HAMPTON, Va. - With the first day of Phase One of reopening the state Friday, restaurants are now allowed to seat customers outside at half capacity. Since those seating areas in Hampton are pretty limited, the city has plans to make space for outdoor dining.
To allow more people to dine outdoors with social distancing, City Manager Mary Bunting announced on Facebook Live Thursday evening that the city is moving forward with plans to close portions of Queens Way and Mellen Street to allow restaurants to secure temporary outdoor dining permits there. She said this will happen potentially as soon as next weekend.
“City Council is very proactive and creative in supporting solutions for local businesses, as well as local customers,” Bunting said after the broadcast.
Bunting said restaurants would only need to fill out a short form in order to receive a permit. This form will be available on the city's website on Monday, and there is no cost to apply. Bunting said she expects approval to also be a quick process.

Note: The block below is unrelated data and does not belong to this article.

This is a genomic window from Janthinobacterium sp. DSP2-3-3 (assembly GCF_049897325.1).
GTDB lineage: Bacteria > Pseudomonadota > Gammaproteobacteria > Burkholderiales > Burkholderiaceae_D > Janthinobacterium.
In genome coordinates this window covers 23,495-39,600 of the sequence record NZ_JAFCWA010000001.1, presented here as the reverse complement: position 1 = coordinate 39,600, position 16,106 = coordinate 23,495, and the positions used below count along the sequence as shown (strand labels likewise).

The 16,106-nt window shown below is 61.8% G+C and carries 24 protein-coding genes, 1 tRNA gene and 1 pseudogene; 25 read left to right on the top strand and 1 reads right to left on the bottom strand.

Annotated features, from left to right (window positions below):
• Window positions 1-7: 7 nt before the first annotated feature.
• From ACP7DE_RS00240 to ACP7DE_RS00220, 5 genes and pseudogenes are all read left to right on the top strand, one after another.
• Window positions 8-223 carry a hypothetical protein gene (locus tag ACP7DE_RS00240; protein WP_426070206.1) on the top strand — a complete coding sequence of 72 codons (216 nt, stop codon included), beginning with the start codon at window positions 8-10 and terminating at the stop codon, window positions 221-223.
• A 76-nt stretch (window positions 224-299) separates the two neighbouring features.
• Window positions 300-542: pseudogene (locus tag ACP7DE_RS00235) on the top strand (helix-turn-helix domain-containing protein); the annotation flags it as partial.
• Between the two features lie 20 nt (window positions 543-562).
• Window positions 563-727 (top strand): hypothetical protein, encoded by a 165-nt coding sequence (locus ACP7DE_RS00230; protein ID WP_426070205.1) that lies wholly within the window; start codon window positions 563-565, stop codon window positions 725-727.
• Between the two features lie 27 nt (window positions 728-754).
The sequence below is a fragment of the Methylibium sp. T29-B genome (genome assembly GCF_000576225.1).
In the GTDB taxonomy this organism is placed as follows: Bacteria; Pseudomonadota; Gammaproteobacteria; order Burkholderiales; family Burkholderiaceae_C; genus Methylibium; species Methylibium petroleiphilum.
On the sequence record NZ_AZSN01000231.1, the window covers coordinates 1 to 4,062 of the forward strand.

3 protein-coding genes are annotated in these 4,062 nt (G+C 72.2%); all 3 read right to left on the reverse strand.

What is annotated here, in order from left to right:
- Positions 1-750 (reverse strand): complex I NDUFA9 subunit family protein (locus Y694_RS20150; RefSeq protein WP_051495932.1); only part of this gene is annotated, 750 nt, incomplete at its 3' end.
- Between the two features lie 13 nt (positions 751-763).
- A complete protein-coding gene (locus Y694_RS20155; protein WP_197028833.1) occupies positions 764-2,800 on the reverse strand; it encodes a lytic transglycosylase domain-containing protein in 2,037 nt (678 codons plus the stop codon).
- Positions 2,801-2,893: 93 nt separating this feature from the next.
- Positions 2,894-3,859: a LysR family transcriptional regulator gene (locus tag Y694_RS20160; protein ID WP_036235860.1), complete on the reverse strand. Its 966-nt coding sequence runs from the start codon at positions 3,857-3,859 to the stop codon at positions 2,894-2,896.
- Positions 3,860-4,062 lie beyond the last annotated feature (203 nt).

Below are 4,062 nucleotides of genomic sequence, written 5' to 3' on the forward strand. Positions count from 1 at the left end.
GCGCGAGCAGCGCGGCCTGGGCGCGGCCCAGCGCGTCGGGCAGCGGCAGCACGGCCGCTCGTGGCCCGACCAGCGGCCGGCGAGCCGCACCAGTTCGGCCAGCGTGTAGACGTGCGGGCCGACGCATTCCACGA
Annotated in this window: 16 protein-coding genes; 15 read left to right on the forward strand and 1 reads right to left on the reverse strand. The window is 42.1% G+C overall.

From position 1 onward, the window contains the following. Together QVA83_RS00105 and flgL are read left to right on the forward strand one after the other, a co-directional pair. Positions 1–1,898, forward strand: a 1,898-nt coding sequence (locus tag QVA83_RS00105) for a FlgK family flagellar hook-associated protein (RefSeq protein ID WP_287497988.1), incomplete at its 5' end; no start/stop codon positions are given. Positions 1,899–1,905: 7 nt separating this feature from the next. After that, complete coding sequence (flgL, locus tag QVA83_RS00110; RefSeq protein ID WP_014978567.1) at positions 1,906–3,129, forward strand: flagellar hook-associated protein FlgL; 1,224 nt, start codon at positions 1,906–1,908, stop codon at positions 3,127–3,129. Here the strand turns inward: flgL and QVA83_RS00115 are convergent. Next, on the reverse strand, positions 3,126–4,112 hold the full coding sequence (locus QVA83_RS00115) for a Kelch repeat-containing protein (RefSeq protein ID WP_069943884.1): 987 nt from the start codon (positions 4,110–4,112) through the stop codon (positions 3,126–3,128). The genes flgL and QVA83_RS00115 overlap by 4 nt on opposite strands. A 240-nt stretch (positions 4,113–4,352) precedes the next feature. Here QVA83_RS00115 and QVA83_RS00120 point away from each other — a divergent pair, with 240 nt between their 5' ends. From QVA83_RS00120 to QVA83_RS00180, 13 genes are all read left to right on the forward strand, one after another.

Restaurants that want to serve alcohol in the expanded outdoor areas would also need to apply to the Virginia Alcoholic Beverage Control Authority (ABC), which has also said approval will be an expedited process.
Bunting noted that while both Queens Way and Mellen Street have popular rows of restaurants clustered together, there are similar opportunities for other businesses. Depending on location, these businesses can seek the use of sidewalks or expanded areas in shopping centers with the permission of the landlord.
The state has set up strict guidelines that restaurants must follow. In addition to between diners, there are rules about cleaning and sanitizing between customers, using disposable menus and other efforts to minimize the spread of the virus.
In a special virtual meeting Thursday afternoon, the Virginia Beach City Council unanimously voted to approve an ordinance allowing Acting City Manager Tom Leahy to approve temporary outdoor dining permits.
Under Phase One, restaurants that have been limited to serving curbside can now begin seating customers outside for the first time since March. Many restaurants are now faced with tackling the challenges of staying safe and staying open.